35 Cents Cheap
When we think of Mad magazine, we think of Jack Davis.
We could think of Dave Berg, or Antonio Prohias, or Al Jaffee, or Sergio Aragones, or Norman Mingo, but no, it’s Jack Davis who lands first.
When we think of Mad, we think of the artists. The Usual Gang of Idiots included writers, of course, and one William M. Gaines, but now Dick DeBartolo comes to mind.
One writer. Took a moment.
Mad was visual, rich in sight gags, unmatched in caricature. The political cartoonists of the day were good — very good — but they could get away with one panel at a time, with the same subject. Jack Davis would illustrate pages of a movie parody, then knock off a TV Guide cover or two between issues.
Jack Davis nailed the exaggeration. He nailed the composition. He nailed the line. God, he was good. Any 10-year-old could see that.
Which places us in our era, something you have to do with a generations-spanning institution: 1969-1975, pretty much, 35 cents cheap, with a price increase or two before we checked out. The paperback collections were 60 cents. We bought as many as we could.
What was amazing about Mad was that it didn’t pander. They knew who their audience was — kids like us — but they didn’t bother to fit the product to our perception. They’ll do Midnight Wowboy if they feel like it, or Bob & Carol & Tad & Alas, or Carnival Knowledge, and like hell Dad’s letting us see any of those, but no matter. They’re having fun. So are we. It’s contagious.
Mad had a “reputation”. We had to campaign for permission to read it. Dad finally relented, and of course it didn’t take long until he was swiping our issues so he could read them.
Don’t recall what Dad thought of the infamous middle-finger cover. Not one of our favorites, although it’s inescapably memorable. Too on the nose.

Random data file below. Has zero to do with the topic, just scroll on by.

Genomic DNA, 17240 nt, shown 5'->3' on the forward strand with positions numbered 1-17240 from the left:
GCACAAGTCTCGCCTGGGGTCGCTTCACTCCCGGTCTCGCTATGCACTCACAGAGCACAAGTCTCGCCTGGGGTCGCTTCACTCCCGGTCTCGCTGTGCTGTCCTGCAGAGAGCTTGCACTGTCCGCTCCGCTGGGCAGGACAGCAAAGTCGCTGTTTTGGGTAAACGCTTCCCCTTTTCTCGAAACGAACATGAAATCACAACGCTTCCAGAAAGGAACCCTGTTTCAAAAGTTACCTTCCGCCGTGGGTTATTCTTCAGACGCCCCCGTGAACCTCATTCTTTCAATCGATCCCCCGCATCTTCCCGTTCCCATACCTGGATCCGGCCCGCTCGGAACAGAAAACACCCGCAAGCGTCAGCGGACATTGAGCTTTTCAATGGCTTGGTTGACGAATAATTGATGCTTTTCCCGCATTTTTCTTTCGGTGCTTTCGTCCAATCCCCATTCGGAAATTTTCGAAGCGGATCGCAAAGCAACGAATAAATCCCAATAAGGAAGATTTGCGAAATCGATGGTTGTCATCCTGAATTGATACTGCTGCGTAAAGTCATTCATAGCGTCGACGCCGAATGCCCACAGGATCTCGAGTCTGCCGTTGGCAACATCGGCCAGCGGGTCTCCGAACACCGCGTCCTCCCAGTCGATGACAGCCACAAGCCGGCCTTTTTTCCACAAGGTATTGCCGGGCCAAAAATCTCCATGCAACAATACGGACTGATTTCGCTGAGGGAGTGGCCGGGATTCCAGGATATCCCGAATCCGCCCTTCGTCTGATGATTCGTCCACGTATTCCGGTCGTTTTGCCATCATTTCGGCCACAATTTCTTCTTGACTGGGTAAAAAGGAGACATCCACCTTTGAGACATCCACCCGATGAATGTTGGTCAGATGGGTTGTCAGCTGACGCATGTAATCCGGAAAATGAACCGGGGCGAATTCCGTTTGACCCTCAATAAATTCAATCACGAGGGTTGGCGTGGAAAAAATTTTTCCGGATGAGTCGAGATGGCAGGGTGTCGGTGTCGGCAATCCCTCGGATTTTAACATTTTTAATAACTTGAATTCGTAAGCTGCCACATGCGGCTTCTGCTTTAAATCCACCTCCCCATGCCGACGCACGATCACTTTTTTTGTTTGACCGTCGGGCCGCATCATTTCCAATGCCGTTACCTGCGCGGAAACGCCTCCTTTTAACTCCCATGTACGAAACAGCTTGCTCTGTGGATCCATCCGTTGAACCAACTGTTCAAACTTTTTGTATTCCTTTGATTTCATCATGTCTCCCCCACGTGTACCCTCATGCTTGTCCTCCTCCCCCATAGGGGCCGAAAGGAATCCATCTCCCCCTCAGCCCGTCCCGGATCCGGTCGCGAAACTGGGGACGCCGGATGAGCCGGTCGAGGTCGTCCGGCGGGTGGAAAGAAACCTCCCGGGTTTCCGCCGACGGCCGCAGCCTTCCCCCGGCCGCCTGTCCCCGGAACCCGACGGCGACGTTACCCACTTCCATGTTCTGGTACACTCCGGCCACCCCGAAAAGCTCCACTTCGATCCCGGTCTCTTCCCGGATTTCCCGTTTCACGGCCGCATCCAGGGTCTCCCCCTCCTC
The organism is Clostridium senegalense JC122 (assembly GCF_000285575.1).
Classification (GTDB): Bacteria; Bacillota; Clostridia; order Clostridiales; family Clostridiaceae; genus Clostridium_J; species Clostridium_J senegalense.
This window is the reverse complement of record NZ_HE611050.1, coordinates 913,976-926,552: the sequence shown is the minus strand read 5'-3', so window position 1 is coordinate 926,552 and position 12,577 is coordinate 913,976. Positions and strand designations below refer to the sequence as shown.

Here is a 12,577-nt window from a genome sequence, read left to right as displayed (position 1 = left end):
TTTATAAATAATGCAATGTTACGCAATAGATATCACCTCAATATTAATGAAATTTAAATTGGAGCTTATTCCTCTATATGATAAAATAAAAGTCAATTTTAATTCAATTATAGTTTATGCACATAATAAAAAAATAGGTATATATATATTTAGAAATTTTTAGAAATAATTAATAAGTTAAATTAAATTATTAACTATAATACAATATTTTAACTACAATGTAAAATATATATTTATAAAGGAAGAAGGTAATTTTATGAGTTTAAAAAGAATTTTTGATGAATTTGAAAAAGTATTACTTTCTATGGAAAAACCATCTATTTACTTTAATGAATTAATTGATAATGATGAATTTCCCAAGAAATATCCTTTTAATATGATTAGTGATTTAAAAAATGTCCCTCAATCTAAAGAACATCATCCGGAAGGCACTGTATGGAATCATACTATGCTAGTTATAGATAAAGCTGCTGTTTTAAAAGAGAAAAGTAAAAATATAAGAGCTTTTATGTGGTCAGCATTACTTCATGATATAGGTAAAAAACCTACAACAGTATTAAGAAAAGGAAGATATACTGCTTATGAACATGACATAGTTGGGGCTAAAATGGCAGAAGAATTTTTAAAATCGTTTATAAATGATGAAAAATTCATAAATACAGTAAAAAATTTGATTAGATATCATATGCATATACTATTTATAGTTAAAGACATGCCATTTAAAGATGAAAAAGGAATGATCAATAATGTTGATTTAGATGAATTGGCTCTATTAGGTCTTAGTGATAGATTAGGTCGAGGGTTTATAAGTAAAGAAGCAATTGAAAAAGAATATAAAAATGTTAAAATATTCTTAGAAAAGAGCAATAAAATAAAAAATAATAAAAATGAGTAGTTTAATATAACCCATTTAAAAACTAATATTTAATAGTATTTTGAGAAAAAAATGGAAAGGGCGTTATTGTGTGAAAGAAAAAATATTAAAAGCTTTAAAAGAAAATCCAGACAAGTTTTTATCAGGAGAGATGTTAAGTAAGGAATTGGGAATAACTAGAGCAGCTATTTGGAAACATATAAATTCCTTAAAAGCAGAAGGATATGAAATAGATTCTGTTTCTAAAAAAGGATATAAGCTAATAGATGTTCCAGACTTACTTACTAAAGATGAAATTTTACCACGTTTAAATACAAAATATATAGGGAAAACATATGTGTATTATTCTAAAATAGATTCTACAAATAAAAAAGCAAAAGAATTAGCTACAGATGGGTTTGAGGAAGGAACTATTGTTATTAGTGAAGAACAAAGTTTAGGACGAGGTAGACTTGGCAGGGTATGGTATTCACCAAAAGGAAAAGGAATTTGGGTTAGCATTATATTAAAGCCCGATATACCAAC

Better: The cover with the giant barcode, stating they hope it breaks every supermarket scanner in the country. That was their response to being required to desecrate their cover with a barcode in the first place. That was Mad’s first barcode cover.
That was Mad.
We remember those covers. We remember those artists. We remember the cross-section of an engine, paired with a “happy section”. We remember the “Nixxon” sign above the White House — timed to when Enco/Esso changed its name — and the tagline “But it’s still the same old gas!” We remember that someone sent a letter to the editors on MADison Ave., the envelope bearing nothing but a smiling Alfred E. Neuman and a zip code. We remember the letter being successfully delivered.
We remember a lot. We haven’t looked at those issues in more than forty years.
And now, well, looks like it’s gone.
The news isn’t yet official, but the evidence is stacking up. Mad famously never ran ads, so it wouldn’t have been a victim to those vicissitudes, but it was a print magazine that entertained generations of kids who had no Internet to distract them. Once upon a time you could buy it at the corner store with your 15-cent comic books, but printing and distribution haven’t gotten easier over the years. We don’t even know who owns it now, what with Time Warner gone.
Whatever its fate, Mad had its moment, a good long one, and we were there for one of the best stretches of it. Mad was there for us when it counted, when we were learning about comedy, the craft of humor, and what we learned remains with us to this day.
Literally. That’s a Mad “department” right above the post title. If there’s one thing Mad taught us, it’s never let fine print go to waste.